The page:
This is our second year growing rosellas, and they are definitely be a firm favourite around here. Not only are they stunning plants, they are prolific producers without a great deal of input from us. We actually didn’t even plant any this year, they self sowed them selves. I relocated them to where I wanted them and they survived. After the abundance last year with 4 plants, the plan was to only do 2 this year, however we ended up with a dozen plants!
Growing them isn’t the challenge, it’s what to do with the crop! Here is my growing list of recipes of ways to use up a rosella harvest.
The traditional favourite, we aren’t huge jam eaters but we love them on jam drops.
- Rosellas (however much you harvest)
- Juice of one Lemon
- 1 teaspoon of butter
- Sugar (to match your pulp)
Thoroughly wash your fruit.
Separate the red calyx from the seed pod and set the calyxes aside.
Pop the seed pods in a pot, cover with water and boil for half an hour.
Strain the seed pods and reserve the liquid in another saucepan. Discard the seed pods. Add your red calyxes to the reserved liquid and bring to the boil again. Simmer for another 20 minutes until a pulp has formed.
Before you proceed, you need to measure how many cups of liquid you have (to know how much sugar you’ll need).
Add your butter and lemon juice.
Add the same amount of cups of sugar as your pulp to the mix and boil for a further 20 minutes or until the jam thickens (do the wooden spoon test) it will thicken more as it cools.
Add to sterilised jars and fill right to the top and pop the lid on to create the seal.
A good one to drink when you feel a cold coming as Rosellas are super high in vitamin C. I love this mixed with lemon balm. Nathan loves this as an iced tea.
Thoroughly wash and dry your rosellas. Seperate the calyxes from the seeds and discard the seed pods.
Pop the calyxes in a dehydrator and dry until completely dry (around 4-6 hours depending on humidity). If you don’t have a dehydrator you can pop them in the oven at 40 degrees Celsius.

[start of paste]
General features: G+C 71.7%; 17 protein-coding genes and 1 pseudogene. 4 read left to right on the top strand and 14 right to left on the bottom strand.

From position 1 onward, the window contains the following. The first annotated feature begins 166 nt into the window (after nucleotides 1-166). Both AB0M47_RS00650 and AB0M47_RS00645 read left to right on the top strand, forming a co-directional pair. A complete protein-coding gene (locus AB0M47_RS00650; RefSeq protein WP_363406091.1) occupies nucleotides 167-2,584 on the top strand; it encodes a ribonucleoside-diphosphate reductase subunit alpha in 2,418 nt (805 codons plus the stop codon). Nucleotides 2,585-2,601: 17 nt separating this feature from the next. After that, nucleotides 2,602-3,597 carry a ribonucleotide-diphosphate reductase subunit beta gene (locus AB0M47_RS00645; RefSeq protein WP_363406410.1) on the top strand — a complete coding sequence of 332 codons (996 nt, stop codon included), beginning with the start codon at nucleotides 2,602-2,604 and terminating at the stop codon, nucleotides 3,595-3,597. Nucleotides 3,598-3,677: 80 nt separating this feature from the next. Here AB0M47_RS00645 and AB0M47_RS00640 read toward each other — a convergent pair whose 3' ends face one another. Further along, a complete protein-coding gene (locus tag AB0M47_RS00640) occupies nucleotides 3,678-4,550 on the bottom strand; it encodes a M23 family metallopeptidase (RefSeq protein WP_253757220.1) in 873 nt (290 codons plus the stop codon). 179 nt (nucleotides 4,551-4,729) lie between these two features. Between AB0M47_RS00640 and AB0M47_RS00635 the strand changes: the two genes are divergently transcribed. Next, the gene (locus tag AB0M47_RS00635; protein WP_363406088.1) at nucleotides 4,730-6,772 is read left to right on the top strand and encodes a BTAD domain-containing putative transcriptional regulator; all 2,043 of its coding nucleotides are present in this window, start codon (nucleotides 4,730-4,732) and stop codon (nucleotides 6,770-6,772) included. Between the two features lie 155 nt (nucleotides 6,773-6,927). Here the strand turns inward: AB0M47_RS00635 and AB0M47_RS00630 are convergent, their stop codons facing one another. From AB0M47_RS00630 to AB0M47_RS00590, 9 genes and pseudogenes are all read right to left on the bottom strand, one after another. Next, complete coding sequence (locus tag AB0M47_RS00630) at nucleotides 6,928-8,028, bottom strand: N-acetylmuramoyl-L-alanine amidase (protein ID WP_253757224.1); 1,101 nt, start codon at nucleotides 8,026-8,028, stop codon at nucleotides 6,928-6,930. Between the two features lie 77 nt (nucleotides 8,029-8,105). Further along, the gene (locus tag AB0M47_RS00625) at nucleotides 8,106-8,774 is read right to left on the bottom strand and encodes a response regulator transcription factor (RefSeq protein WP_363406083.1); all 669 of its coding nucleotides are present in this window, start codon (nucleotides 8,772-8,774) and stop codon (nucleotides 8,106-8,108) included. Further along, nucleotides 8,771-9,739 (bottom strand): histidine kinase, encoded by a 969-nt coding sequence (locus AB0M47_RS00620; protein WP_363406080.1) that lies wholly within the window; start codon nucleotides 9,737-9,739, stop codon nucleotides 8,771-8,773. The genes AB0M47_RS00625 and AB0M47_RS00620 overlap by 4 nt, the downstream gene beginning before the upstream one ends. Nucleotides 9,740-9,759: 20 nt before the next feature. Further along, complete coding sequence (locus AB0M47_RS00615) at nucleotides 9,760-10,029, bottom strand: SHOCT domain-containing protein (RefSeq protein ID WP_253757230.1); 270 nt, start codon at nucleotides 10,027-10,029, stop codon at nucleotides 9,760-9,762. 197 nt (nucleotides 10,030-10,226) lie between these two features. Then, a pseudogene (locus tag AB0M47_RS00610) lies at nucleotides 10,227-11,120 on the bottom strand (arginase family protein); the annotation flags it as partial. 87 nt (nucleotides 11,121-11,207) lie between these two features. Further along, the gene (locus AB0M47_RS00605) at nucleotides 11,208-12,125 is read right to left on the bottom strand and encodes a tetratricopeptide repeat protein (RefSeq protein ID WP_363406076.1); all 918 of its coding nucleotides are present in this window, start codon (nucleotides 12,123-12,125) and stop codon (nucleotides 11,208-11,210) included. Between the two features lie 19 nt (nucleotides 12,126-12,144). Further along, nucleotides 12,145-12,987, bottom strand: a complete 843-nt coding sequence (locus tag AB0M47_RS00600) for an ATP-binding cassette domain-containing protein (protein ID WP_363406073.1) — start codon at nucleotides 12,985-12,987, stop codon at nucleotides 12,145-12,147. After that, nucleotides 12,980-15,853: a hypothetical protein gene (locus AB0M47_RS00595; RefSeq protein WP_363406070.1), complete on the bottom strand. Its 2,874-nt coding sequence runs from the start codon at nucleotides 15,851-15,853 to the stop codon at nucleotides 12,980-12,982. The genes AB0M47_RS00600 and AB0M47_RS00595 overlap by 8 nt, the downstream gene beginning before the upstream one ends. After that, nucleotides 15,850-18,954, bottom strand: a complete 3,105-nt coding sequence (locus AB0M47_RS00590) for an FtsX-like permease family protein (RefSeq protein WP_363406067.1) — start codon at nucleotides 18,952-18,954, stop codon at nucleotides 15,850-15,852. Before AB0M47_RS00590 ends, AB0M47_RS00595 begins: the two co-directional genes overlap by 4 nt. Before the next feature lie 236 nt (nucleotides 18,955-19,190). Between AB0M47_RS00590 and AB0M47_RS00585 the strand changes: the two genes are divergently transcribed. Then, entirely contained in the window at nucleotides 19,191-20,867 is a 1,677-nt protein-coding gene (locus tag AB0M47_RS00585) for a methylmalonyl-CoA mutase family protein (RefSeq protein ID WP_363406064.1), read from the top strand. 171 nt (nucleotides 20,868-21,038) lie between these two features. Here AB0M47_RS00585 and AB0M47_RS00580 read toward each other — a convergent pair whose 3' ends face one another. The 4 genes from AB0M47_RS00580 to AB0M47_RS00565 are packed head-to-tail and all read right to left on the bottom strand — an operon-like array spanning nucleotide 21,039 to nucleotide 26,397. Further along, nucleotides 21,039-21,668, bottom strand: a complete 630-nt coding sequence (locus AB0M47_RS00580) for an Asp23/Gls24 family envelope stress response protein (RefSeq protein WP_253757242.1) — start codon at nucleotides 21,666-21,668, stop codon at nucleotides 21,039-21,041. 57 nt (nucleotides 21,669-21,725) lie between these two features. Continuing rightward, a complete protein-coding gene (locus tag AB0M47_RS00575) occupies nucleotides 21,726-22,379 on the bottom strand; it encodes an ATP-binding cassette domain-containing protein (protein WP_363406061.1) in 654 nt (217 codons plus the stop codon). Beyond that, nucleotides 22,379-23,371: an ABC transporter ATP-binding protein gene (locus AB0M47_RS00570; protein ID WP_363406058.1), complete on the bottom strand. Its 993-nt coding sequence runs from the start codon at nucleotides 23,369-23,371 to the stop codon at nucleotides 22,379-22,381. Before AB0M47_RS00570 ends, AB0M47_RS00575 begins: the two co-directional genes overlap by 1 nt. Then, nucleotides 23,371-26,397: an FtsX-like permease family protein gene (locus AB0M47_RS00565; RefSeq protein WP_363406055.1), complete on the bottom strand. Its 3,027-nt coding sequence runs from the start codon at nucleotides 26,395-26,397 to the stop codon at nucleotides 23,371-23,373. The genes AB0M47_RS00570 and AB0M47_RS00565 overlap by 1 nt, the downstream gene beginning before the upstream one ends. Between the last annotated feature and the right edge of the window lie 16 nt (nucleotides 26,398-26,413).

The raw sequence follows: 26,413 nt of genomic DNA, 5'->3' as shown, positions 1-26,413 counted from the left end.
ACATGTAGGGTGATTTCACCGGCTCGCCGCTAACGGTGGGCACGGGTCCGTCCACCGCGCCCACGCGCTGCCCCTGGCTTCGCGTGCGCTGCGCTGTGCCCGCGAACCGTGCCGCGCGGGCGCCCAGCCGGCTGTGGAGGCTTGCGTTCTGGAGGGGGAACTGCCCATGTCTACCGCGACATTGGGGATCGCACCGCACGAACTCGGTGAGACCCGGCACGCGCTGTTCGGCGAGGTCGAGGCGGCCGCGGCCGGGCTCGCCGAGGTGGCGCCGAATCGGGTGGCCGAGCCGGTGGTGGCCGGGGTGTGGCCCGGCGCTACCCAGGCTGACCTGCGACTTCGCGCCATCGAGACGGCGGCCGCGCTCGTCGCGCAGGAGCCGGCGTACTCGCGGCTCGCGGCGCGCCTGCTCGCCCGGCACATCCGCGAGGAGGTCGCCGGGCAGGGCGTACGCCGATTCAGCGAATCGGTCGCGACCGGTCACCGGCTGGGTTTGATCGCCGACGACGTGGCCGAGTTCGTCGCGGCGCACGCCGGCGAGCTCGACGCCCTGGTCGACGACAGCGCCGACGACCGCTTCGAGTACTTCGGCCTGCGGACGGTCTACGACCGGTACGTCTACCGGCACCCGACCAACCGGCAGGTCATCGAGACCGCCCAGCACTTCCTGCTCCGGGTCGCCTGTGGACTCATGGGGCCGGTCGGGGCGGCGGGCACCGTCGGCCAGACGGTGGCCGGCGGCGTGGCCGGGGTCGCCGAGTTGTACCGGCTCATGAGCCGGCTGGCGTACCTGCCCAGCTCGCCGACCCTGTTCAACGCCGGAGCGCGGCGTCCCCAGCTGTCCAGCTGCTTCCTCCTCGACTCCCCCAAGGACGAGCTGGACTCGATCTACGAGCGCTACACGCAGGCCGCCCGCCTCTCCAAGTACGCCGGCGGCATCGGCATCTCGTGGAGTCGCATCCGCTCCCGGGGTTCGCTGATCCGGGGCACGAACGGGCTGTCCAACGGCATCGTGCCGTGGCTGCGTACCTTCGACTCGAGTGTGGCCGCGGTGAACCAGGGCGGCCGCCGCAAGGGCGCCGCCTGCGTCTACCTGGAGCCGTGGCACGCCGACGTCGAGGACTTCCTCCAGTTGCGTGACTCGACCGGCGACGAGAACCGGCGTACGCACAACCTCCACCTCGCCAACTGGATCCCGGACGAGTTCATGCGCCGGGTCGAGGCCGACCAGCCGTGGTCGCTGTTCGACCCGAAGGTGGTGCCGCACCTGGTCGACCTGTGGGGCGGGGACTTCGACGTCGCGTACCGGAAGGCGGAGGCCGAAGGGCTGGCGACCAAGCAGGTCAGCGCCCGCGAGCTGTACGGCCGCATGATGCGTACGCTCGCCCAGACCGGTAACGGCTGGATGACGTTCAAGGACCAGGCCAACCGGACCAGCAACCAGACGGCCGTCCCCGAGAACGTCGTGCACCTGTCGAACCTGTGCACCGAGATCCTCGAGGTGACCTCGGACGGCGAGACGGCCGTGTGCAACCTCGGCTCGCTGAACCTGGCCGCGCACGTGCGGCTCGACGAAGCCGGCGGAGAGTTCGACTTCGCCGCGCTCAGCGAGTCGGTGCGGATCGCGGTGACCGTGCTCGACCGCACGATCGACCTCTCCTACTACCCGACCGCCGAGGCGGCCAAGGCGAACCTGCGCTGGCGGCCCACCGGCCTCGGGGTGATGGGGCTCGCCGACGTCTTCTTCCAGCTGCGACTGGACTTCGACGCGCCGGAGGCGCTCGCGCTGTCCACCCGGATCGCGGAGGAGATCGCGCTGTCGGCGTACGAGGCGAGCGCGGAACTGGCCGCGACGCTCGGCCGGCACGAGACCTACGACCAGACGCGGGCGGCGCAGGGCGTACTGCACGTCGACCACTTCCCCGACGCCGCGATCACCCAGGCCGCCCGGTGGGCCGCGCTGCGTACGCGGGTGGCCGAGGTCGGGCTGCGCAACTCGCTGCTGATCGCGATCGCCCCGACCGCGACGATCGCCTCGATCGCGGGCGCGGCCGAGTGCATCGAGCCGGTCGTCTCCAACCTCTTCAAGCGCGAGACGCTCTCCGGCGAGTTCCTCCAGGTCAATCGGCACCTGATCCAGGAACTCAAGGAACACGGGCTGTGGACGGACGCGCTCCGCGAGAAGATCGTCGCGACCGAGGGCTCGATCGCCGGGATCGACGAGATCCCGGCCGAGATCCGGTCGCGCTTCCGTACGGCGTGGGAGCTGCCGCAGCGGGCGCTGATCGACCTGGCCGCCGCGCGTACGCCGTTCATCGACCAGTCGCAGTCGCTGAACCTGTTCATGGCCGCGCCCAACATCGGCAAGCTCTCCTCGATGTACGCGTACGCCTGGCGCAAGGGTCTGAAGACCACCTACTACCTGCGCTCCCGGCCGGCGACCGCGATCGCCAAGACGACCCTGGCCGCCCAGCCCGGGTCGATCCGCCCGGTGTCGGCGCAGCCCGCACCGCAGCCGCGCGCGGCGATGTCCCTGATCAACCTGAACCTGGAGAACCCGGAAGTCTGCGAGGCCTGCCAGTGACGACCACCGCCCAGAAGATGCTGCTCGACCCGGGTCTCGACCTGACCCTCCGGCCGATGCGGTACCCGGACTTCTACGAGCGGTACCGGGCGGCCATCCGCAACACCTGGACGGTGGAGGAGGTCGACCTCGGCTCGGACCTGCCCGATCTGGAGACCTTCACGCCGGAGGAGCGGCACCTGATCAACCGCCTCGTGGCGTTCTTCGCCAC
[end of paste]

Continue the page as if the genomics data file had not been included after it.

To serve steep 2-4 petals in hot water for 3-5 minutes.
Add some dried ginger and honey for a lovely winter warmer. Or Lemon balm for a refreshing lift.
Add some honey and chill it for a lovely iced tea.
This is how we use rosellas the most. A beautiful red cordial without the nasties of your regular red cordials.
- 8 cups of rosellas
- 2.5 litres of water
- 5 cups of Sugar
- Juice of 5 lemons
- 1 Tablespoon of citric acid
Place your rosellas and water in a saucepan and bring to the boil, seeds and all, simmer for around 40 minutes until the colour has come out of the seed pods. Strain the liquid off and add back to the pan (discard the seeds and flesh) .
Add sugar and put back onto the heat to dissolve sugar, bring to the boil for one minute.
Take off heat add lemon juice and citric acid.
Return to the heat bring to the boil again.
Pour into sterilised jars (I reuse Passata bottles), fill right to the top and put the lids on whilst hot to seal.
You could also add 2 Tablespoons of grated ginger at the same time you add the rosellas.
Thinly sliced Fresh rosellas make a great addition to salads. They have a tart almost lemony flavour with a crunchy texture. Pick the smaller pods for this.
Try topped on a salad of pomegranate, couscous and goats cheese with a drizzle of lemon juice and olive oil. Yummo!
I make jelly ‘sugar free’ jelly cups for the kids. Super easy and the colour is amazing.
- 1 litre Apple Juice
- 1 Tablespoon of Gelatine
- 2 Cups of Rosellas (you could use 1 cup of dried calyxes)
Add half the juice together with the rosellas into a saucepan and bring to the boil. Simmer until the flesh on the rosella starts to disintegrate. Strain off the pods and put in the Gelatine and mix until dissolved add in the remaining cool apple juice. Place in jelly moulds and pop in the fridge to set.
Rosella Caramelised Balsamic
This is a favourite in our house. Check out the recipe here.
Rosella and Pear Fruit Leathers
Another favourite with the kids. They don’t last long in our house. Get the recipe for this one here.
How do you use your rosellas? Leave a comment below
Need seeds? Get them here.